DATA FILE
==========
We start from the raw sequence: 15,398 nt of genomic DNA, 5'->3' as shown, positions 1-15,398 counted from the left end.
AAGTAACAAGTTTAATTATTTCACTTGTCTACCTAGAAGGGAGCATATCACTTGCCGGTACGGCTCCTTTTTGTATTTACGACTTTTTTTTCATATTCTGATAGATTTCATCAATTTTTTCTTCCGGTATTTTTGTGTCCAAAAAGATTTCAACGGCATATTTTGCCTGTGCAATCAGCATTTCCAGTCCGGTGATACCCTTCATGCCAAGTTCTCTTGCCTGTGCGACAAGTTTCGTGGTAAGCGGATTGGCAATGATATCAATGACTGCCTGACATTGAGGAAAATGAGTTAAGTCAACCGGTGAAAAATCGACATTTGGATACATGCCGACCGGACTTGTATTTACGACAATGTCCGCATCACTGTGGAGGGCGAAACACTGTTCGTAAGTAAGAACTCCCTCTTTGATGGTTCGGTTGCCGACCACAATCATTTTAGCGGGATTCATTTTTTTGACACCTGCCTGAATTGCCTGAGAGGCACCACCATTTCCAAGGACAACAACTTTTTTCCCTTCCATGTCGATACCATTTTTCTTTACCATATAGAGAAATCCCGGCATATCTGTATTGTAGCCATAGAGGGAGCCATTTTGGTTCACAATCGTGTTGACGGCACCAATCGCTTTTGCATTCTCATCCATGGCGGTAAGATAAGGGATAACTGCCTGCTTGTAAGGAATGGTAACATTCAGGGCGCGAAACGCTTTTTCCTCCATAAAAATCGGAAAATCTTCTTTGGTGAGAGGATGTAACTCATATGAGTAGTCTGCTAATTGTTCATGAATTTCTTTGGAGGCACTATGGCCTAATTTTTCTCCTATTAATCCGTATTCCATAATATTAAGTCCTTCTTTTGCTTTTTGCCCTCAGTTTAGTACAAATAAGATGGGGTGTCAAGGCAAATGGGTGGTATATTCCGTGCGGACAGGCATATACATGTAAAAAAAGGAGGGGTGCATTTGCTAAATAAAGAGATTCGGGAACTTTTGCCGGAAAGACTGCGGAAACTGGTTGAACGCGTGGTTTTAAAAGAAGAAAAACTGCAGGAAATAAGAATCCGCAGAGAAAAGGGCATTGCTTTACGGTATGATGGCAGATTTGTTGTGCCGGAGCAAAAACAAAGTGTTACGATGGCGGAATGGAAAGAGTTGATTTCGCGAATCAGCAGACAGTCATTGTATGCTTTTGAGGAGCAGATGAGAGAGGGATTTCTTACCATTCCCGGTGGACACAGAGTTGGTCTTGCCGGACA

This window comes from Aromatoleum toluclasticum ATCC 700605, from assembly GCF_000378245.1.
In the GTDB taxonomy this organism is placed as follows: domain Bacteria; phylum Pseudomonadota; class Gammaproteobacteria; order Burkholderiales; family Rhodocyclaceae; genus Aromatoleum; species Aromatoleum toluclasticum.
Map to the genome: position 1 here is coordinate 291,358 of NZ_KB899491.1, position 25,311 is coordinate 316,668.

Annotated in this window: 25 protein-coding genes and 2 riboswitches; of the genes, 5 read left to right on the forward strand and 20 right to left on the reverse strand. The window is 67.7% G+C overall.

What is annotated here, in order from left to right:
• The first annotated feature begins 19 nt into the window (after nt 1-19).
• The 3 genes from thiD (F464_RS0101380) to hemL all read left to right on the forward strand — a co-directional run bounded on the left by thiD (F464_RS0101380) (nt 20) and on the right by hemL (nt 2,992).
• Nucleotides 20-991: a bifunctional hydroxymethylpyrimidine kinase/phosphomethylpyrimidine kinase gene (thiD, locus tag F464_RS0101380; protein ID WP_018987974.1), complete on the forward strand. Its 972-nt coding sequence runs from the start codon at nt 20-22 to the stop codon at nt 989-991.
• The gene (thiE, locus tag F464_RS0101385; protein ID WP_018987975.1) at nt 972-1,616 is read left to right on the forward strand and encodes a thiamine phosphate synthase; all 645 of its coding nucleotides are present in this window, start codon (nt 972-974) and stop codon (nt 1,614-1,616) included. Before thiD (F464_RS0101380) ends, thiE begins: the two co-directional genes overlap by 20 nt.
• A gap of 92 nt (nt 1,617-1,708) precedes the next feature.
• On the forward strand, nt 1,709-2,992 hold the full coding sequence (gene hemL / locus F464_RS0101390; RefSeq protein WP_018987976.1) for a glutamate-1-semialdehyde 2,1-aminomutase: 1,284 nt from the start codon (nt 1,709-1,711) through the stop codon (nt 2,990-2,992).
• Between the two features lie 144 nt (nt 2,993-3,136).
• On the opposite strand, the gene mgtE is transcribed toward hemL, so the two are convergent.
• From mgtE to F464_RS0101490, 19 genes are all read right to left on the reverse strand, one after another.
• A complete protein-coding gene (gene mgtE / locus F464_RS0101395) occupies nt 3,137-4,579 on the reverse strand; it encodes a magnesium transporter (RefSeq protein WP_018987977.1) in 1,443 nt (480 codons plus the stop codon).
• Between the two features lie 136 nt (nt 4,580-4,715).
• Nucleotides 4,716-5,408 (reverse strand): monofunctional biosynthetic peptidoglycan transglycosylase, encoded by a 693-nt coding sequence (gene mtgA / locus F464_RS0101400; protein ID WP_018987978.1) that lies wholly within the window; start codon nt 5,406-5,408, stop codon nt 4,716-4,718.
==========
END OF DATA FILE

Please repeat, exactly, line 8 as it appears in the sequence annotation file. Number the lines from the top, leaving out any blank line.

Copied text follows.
• The first annotated feature begins 19 nt into the window (after nt 1-19).